Worker's Boss Takes All The Credit For Their Work — Now They're In Trouble With The CEO For Not 'Making An Imprint' On The Company

Career coaches say calling out bosses like this is vital, and when done the right way ensures they get thrown under the bus before you do.

angry employees with papers QunicaStudio via Canva / SIphotography via Canva

Unfortunately, most of us have at one time or another dealt with the problem of a coworker taking credit for our work. But for one person on Reddit, the problem at their job has gone to a whole new level — and it's left them undeservedly in hot water with the leadership of the company.

The worker's boss takes all the credit for their work, and now they're in trouble with the CEO for not working hard enough.

There's truly nothing more infuriating than being undermined by a coworker, and it's even worse when it's your boss. But when it leads to the CEO thinking you're incompetent? Oh boy, that is a mess. 


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worker whose boss takes all the creditPhoto: Reddit

Having a boss who takes all the credit is a key sign that your boss is a narcissist, and it's considered a form of workplace bullying. It sounds like this worker's situation absolutely fits the bill. 


To hear them tell it, this worker is actually a superstar in their company. They write that they are "a director at my organization, and I am constantly busy 24/7." This means they take on tons of projects, including for the company's VP and another director they work with.

But all that multitasking and being a team player has ended up working against them since their boss takes all the credit — to the point that they look incompetent.

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The CEO reprimanded them for not making any 'impact' on the company and told them she doesn't even know what they do.

"Today the CEO told me that not only does she have no idea what I'm working on," the worker writes, "but she has no idea how I fill my time," which has to be absolutely infuriating given the truth.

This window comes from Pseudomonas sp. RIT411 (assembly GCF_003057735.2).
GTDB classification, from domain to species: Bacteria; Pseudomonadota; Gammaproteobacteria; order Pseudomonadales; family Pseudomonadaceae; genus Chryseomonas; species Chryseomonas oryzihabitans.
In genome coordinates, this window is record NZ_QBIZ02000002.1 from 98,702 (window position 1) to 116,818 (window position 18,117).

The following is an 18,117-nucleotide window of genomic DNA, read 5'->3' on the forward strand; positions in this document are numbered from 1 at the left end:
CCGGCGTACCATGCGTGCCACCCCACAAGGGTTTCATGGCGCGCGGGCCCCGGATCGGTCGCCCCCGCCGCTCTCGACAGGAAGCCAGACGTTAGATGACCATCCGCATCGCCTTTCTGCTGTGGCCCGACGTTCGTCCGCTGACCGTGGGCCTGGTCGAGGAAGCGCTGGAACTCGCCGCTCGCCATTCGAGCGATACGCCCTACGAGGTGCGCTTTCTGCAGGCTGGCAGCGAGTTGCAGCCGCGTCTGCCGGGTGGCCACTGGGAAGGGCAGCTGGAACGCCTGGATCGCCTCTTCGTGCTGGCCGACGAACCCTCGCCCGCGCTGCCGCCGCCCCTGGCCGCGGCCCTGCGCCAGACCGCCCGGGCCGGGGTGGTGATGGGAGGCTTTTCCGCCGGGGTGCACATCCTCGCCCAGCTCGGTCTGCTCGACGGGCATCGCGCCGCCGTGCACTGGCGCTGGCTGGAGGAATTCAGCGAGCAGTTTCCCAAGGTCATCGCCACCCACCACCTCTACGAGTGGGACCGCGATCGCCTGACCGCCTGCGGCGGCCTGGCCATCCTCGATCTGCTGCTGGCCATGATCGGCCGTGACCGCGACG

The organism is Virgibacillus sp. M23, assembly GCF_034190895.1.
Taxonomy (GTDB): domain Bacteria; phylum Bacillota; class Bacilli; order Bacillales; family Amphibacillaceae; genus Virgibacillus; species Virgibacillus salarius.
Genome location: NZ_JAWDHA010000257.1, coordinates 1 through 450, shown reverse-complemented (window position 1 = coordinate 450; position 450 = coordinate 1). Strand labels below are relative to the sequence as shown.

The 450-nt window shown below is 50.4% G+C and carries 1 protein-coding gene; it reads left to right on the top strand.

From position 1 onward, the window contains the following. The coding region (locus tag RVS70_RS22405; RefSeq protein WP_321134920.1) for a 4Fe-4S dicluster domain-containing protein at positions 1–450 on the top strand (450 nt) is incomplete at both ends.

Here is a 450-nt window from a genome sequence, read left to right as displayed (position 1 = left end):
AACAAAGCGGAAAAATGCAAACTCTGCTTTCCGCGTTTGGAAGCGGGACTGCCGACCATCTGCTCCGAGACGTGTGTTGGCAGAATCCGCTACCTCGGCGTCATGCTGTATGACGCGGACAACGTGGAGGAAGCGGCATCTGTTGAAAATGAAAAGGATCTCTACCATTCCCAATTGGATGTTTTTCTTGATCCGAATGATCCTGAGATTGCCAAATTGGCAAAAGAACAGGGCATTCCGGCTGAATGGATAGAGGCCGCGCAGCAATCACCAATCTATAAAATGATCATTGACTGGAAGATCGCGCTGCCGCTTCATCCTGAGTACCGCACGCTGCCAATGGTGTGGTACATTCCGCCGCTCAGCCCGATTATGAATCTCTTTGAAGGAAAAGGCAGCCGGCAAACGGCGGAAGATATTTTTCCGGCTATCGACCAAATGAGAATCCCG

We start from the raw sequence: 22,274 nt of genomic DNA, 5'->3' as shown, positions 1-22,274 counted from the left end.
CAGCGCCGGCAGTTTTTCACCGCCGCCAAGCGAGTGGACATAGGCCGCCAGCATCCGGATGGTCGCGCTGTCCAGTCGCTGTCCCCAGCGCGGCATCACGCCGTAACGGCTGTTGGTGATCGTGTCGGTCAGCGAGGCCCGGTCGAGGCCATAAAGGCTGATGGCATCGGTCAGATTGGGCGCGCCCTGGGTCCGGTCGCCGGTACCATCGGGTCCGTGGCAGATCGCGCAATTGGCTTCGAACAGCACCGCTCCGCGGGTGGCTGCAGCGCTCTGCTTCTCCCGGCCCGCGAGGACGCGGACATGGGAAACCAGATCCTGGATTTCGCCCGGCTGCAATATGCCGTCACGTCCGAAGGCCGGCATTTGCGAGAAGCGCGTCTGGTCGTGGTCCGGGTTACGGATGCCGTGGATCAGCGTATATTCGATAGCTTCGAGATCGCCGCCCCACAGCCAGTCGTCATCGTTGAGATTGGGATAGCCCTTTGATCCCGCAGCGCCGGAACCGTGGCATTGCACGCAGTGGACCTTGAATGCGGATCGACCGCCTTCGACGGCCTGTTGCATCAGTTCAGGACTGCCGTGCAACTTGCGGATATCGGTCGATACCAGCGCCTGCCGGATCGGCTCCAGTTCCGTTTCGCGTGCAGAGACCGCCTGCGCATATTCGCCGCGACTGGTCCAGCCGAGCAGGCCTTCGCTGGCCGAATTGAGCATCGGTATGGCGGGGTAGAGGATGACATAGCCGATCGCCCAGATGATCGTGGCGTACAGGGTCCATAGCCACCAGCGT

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They went on to say that the CEO's "perception is that my time is not filled, and that she never hears my name... she doesn't see the impact I'm having on the organization and never hears about anything I do."

Understandably, they're in shock. "I am completely taken aback and sickened by this," they write. "I give my all 24/7, even outside of regular hours." The interaction left them totally nonplussed, and they wondered how to move forward.


"I didn't want to throw my boss and my colleague under the bus and say that I do all of their work, so I just kind of listed all of the projects that I'm working on. What should I do?" 

Career coaches and experts say that having a boss who takes all the credit has to be addressed immediately, and in a carefully executed way.

One of the key ways to deal with narcissistic colleagues — or any kind of terrible boss — is to keep detailed records of your work so that when confronted with a situation like this Redditor was by her CEO, you have plenty of evidence to back yourself up.

But that's not even the most important thing to do. Career coaches say that a colleague undermining you by taking credit for your work must be addressed, ideally long before it gets to the stage that this Redditor finds themself in. 

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Career coach Shadé Zahrai suggests trying, if possible, to nip these things in the bud in front of leadership and stakeholders by politely interrupting conversations with a smile on your face to clarify the work you did on the project by acknowledging both yours and your colleagues' contributions.

But if it's too late for that, she suggests confronting the person for taking credit directly, but without making a direct accusation. She proposes saying things like, "I noticed... my contribution wasn't mentioned at all. What was the reason for that?" 

Again, it's important to document everything discussed and ideally to have a witness if the conversation happens in person.


Other career coaches, like TikToker Boris K, suggest taking things one step further by letting the person taking credit know that you won't tolerate it if it happens again.



"There's not need to be... rude," he says, "but we do need to draw a very clear boundary and let them know that if that boundary gets crossed again, we won't let them save face and we will tell the whole story."

Sounds like it's time for this Redditor to book some meetings and blow the whistle.


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John Sundholm is a news and entertainment writer who covers pop culture, social justice and human interest topics.